Treatment: Genital herpes is manageable, with a number of treatments offering effective relief from symptoms.
It is estimated that three million cases occur annually. Chlamydia infections are under-reported as approximately 75 percent of infected women and 50 percent of infected men have no symptoms. Testing can be done with a swab test in the vagina, cervix or urethra. Some clinicians use a urine test rather than a penis or cervical swab test.
Symptoms: Symptoms may appear between seven and 21 days after infection, but they are often mild or absent. Symptoms may include a discharge from the penis, pain when passing urine, abnormal vaginal bleeding, pelvic pain or pain during sex.
How serious is the risk? Chlamydia can have serious long-term consequences if left untreated. In women the bacteria can primarily infect the cervix and eventually make their way to the fallopian tubes, leading to pelvic inflammatory disease. This can cause chronic pelvic pain, ectopic pregnancies (when an embryo attaches itself outside the uterus) and infertility.
Treatment: Chlamydia is rapidly and reliably cured with the correct antibiotics.
Genital herpes is a common viral infection caused by Herpes Simplex Virus (HSV) type 1 or 2. The virus can infect the genitals and also the anus, buttocks, top of the thighs, mouth, lips or face. Infection on the lips or face results in facial herpes, which includes cold sores. These infections have an identical appearance when seen on external surfaces.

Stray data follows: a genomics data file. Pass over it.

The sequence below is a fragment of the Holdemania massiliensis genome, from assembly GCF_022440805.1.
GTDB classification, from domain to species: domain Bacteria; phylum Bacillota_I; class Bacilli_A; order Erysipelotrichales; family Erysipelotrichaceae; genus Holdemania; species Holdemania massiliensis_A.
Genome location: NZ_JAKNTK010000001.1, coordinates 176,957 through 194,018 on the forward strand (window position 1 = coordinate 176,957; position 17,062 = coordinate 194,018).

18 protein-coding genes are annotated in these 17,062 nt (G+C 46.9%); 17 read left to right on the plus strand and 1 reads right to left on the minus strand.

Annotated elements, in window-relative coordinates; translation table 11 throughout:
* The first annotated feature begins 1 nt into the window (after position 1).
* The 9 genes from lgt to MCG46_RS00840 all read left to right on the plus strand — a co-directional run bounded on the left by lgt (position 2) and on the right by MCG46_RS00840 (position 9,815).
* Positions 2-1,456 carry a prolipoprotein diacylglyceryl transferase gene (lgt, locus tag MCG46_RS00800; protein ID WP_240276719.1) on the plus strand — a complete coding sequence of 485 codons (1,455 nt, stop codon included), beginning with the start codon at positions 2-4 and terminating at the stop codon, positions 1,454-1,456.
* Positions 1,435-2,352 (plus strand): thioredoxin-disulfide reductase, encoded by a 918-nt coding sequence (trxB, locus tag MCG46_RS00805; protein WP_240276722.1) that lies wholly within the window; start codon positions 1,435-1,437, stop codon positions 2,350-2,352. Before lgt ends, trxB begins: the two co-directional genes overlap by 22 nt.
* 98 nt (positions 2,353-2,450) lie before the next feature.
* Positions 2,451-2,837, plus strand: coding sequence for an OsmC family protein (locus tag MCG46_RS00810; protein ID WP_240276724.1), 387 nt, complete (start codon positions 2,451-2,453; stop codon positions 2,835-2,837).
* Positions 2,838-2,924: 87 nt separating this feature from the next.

Symptoms: Genital warts are transmitted through sexual activity. You may not develop warts for several weeks after infection and they are not always visible to the human eye. They may be very small and may appear in the same colour of your skin or slightly darker. The top of the growths may resemble a cauliflower and feel smooth or slightly bumpy.
How serious is the risk? HPV is the main cause of cancer in the cervix and can cause pre-cancerous changes to the cells of the cervix, known as dysplasia. Other types of HPV may also cause cancer of the vulva (the external genital organs of women) as well as penile and anal cancer.
Treatment: Warts can be removed by freezing or burning, by laser or by applying liquid wart paints or creams. There is a chance that if the warts are not treated, they may spontaneously resolve, but they may also multiply. Recurrences can occur after treatment. The doctor or nurse will discuss which treatment is most suitable for you.
Each year, about 650 000 people (75 percent of them aged between 15 and 29) are infected. Testing for gonorrhoea and chlamydia are often done at the same time with either a urine or swab test.
Symptoms: Symptoms usually develop within two to seven days after contact, and may be mild or absent for some time. Male and female sufferers may experience burning or discomfort when urinating or an abnormal vaginal or penile discharge.
How serious is the risk? Gonorrhoea can cause permanent health problems in men and women. In women, it can cause pelvic inflammatory disease.
Treatment: It takes the form of antibiotics. Avoid sexual contact until follow-up tests prove that the infection has been cured.
Reducing the number of sex partners you have can decrease your risk. Using a condom when having sex is the best way to avoid catching STIs.
“It’s important to put the condom on properly and use it with every single round of sex. Correct and consistent use of the male latex condom is highly effective in reducing STI transmission,” Mofokeng says.
Being in a long-term relationship doesn’t mean you stop using a condom. Mclntosh advises that you get tested with your partner before starting any sexual activity.
“It’s important that you share your test results with each other as many STIs have no symptoms at all. Avoid sex when under the influence of alcohol or drugs as it can reduce your ability to make good decisions,” she adds.
Have an open and honest talk with your partner. Agree to be sexually active with only one person and to use a condom every time you have sex.